Healing the Health System By Oyedeji Aderemi

Posted: July 1, 2012 in HEALTH AND HEALTH POLICIES
Tags: , , , , , ,

There are duplicity of roles, improper accountability and unequal distribution of the healthcare, all stemming from the aforementioned problems. It’s obvious we are trying to build our healthcare system on the tertiary institutions, which means we are roofing the house before laying the foundation.

If Health is Wealth we are indeed a poor country

Roemer (1991) defined a health system as “the combination of resources, organization, financing and management that culminates in the delivery of health services to the population.”2

WHO defined Health system as, all activities whose primary purpose is to promote, restore, and maintain health.

A health system has three overarching goals:

  • Maintain or improve people’s health;
  • Aim to provide services that respond to legitimate public expectations (both medical and non-medical); and
  • Ensure all households receive a fair share of public services and are protected equally from financial risk.

Here we are at the close of the 21st century and the Nigerian healthcare system is still almost non-existent. There are many factors attributable to this problem but taking a closer look it’s obvious it’s the impaired clarity of mind of the government that has placed the healthcare system in such doldrums, putting square pegs in round holes. The new health bill in the works also places most of the health delivery burden on the yet to be concretized shoulders of the Nigerian Primary healthcare development agency.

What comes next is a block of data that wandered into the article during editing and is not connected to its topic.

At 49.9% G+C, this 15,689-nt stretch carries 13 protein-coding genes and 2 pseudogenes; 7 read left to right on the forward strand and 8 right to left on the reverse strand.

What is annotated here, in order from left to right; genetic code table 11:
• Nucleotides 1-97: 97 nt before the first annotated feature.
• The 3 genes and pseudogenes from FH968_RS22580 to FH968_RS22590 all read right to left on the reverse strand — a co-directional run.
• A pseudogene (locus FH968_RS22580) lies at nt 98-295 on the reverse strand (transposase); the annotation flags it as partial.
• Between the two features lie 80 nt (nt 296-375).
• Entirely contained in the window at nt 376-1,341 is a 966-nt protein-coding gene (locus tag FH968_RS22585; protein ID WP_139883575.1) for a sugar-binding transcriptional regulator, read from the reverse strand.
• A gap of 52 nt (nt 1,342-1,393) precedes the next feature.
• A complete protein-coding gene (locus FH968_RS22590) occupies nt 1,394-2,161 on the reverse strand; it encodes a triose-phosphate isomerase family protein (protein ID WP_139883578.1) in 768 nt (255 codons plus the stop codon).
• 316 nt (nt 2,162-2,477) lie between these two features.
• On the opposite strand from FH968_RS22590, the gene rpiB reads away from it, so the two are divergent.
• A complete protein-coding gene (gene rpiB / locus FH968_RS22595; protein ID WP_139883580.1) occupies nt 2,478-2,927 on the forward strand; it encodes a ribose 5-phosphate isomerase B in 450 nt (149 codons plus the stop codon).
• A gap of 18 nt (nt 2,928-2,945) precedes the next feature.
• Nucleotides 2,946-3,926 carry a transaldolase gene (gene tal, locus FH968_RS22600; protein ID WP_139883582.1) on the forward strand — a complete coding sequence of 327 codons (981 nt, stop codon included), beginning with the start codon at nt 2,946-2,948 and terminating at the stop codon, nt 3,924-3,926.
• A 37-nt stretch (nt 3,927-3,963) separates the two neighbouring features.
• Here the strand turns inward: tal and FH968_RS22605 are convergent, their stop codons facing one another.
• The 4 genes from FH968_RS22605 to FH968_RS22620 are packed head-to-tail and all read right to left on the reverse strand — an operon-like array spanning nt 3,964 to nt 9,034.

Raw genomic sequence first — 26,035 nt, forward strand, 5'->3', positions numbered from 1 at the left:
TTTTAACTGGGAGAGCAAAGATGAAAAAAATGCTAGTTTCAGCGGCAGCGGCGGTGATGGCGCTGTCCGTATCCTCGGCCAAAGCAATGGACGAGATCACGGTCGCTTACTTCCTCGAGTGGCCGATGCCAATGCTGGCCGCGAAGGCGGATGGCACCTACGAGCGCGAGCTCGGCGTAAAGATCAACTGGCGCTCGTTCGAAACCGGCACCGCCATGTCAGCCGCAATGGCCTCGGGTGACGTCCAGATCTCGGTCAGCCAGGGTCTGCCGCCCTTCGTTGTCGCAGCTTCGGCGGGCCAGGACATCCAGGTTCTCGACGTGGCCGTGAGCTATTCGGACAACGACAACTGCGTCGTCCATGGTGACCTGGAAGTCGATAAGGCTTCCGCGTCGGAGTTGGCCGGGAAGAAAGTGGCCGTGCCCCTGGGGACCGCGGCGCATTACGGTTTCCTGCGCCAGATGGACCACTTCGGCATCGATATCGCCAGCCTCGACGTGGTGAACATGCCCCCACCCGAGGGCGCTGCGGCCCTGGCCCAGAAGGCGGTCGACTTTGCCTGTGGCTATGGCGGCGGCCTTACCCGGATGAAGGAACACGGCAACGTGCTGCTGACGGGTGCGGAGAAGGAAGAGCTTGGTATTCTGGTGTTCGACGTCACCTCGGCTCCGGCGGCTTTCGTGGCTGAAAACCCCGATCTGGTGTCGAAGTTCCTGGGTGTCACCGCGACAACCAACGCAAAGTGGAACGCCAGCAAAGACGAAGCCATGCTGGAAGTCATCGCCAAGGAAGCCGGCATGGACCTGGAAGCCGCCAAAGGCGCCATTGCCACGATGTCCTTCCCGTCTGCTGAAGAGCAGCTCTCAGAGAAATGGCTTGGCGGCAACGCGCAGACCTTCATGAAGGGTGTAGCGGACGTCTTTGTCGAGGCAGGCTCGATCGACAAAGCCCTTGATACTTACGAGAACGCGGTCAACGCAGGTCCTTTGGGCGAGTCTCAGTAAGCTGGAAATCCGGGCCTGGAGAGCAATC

Taking a look at the Nigerian healthcare system as it is designed brings up many issues such as: funding, who controls what at what level, what is the role of the federal government, state government and the local government? How do the various non-governmental organizations fit into the whole healthcare delivery? The State governments who ought to be in charge of 2nd level of healthcare delivery are foraying into tertiary level of healthcare delivery, totally obliterating the 2nd level of healthcare delivery, the state government also are the ones to disburse funds for the local governments to run the- bed-rock of any healthcare delivery system- primary healthcare delivery.

There are duplicity of roles, improper accountability and unequal distribution of the healthcare, all stemming from the aforementioned problems. It’s obvious we are trying to build our healthcare system on the tertiary institutions, which means we are roofing the house before laying the foundation.

The definition of primary healthcare delivery in Nigeria has been reduced to the healthcare delivered by CHEW’s and Nurses and occasionally, that corper Doctor who is posted to that locality for a period of one year, whose training has not fully equipped him in delivering primary healthcare. Reading through the health bill I do not see the place of a doctor as part of the workforce in primary healthcare delivery. It goes to say that, we are still not ready to strengthen the system as it were. Neither are we ready to reduce the burden at the tertiary level, which will go a long way to cut down overhead costs.

While the role been foisted on NPHCDA is in theory a good idea as it will help knock out the multiplicity of funds and allow more accountability in the system, the fear is that politicizing the office of the DG will take eyes away from the Ministry of health, since bulk of the money will be disbursed by NPHCDA. We know that where the money is, is where the politicians will want to control and as such the plan will be derailed.

When we take a look at the aforementioned goals of the healthcare system, it is clear that Nigeria’s healthcare system does not meet these. My submission therefore is that, we go back to the drawing board and start building from the scratch our health system if the generations unborn are to have a future!

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